Second, at first try to pick or design characters with a mindset you can relate to at least a little - until you’ve got some experience being someone else, it can be tricky to take on - for example - another gender or sexual identity. Also, try to ensure that your character has a couple of proactive traits, and a couple of reactive ones. The games master can use the reactive ones to draw your character back in when things get slow, and the proactive ones allow you to insert your alter-self into scenes as a part of the scene resolution.

Third, and on the topic of scene insertion, despite the general rule of not splitting the party, people will end up in other rooms or other parts of town for short periods - even if it just turning in for the night at a hotel. If you are not on-scence try to keep your knowledge and your character’s knowledge separate. Wait for the yelling next door before you start getting dressed in your armour. On second thoughts, if your companion in the next room is yelling and screaming, don’t bother with the armour! And just because you are not on-scene, it does not mean you have nothing to do - you should be thinking about what sort of things you’ve been getting up to in your part of the game-world, so when the GM switches cameras you are ready with your lines - even if your line is question for the GM.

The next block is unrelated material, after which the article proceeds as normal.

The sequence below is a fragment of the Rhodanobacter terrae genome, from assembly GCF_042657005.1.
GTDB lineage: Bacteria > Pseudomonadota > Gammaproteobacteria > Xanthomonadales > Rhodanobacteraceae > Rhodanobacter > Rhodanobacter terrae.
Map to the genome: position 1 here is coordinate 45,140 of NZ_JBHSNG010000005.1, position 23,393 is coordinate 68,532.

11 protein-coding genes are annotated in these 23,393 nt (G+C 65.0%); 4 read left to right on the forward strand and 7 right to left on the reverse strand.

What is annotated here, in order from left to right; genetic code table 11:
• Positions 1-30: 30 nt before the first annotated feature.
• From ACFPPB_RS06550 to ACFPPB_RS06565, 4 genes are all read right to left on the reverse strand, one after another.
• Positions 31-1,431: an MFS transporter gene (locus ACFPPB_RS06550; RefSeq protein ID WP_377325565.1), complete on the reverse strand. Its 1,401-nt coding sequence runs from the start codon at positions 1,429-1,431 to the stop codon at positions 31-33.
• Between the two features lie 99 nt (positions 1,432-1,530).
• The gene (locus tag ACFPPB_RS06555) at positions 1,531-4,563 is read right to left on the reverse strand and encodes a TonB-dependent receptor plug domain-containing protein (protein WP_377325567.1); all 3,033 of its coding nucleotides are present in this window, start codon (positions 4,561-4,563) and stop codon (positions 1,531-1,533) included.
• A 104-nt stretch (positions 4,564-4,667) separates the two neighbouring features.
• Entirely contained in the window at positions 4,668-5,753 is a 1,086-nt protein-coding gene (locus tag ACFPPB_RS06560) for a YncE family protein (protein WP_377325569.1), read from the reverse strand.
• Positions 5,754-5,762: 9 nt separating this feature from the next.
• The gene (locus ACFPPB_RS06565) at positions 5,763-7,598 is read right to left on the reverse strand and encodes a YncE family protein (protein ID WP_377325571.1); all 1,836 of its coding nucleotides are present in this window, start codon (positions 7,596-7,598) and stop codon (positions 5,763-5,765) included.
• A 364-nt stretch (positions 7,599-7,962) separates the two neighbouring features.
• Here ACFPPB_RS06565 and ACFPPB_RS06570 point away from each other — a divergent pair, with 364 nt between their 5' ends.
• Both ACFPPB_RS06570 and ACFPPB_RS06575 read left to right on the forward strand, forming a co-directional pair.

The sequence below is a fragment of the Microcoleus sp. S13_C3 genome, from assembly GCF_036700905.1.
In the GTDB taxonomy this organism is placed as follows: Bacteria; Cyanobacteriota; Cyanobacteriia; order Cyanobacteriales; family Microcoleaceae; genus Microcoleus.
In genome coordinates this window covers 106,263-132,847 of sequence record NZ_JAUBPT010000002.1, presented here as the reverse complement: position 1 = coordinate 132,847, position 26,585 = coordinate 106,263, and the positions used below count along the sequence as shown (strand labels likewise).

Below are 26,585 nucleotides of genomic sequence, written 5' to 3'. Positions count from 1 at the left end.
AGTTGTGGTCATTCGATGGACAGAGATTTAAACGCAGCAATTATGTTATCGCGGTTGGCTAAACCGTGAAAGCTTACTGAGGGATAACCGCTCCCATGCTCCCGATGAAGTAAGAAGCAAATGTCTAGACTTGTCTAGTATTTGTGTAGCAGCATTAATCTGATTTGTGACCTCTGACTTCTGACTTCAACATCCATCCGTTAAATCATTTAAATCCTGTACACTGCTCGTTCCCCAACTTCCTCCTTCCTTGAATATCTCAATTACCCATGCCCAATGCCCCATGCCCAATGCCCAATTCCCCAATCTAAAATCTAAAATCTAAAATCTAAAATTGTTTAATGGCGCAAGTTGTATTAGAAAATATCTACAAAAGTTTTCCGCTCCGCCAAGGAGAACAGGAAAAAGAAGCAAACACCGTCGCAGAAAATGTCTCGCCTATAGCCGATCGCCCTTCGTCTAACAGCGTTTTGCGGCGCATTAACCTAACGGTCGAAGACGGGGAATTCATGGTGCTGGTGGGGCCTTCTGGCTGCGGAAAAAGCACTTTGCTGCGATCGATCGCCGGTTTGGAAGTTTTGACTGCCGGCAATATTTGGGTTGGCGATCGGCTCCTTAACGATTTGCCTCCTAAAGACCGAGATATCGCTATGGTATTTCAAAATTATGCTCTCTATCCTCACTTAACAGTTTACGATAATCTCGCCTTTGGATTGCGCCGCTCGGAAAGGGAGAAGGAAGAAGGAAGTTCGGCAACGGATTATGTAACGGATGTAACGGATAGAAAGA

Fourth, sometimes interruptions are important - it can be important to know when certain things are happening or if you are in a position to to see/hear/detect/smell something - but try to think about them first - consider the three W’s - Where, When, and What. Where am I in relation to what is going on; When am I - if the party split up is what is happening now simultaneous to me doing something else; and What would be an appropriate reaction for my character. If you’ve been paying attention, you can often resolve much of this without disrupting other player’s scenes. The key here is that you are still working the game - trying to clarify the world image so you can act in it better. Imagine being the main character in a book who can ask the author if there is anything more to see in a room!

Fifth, and last for now. If there is something that you absolutely positively have to get out that is not related to the game, there are two things you should do. Try to wait for a natural pause in the flow of things - the GM getting a coffee, or a lull in the flow of play for example. People don’t object if you talk during intermission or an ad break do they? Also try to get it over and done with - the more disruptions there are, the harder it is for everyone to get back into character and scene.

So there you go, five guidelines for good and polite roleplaying. Remember your GM and fellow players have invested time and imagination - and often a lot of research to create the world and events you and your character are taking part in. Treat them well, and it will be paid back in some of the best entertainment there is to be had - because you had a part in making it.

Comments

  1. Great post. There is a book you might find interesting called 'Impro' by Keith Johnstone. It has some excellent writing about how to go about doing successful drama improvisation that crosses over with a lot of what people do in a roleplaying game group.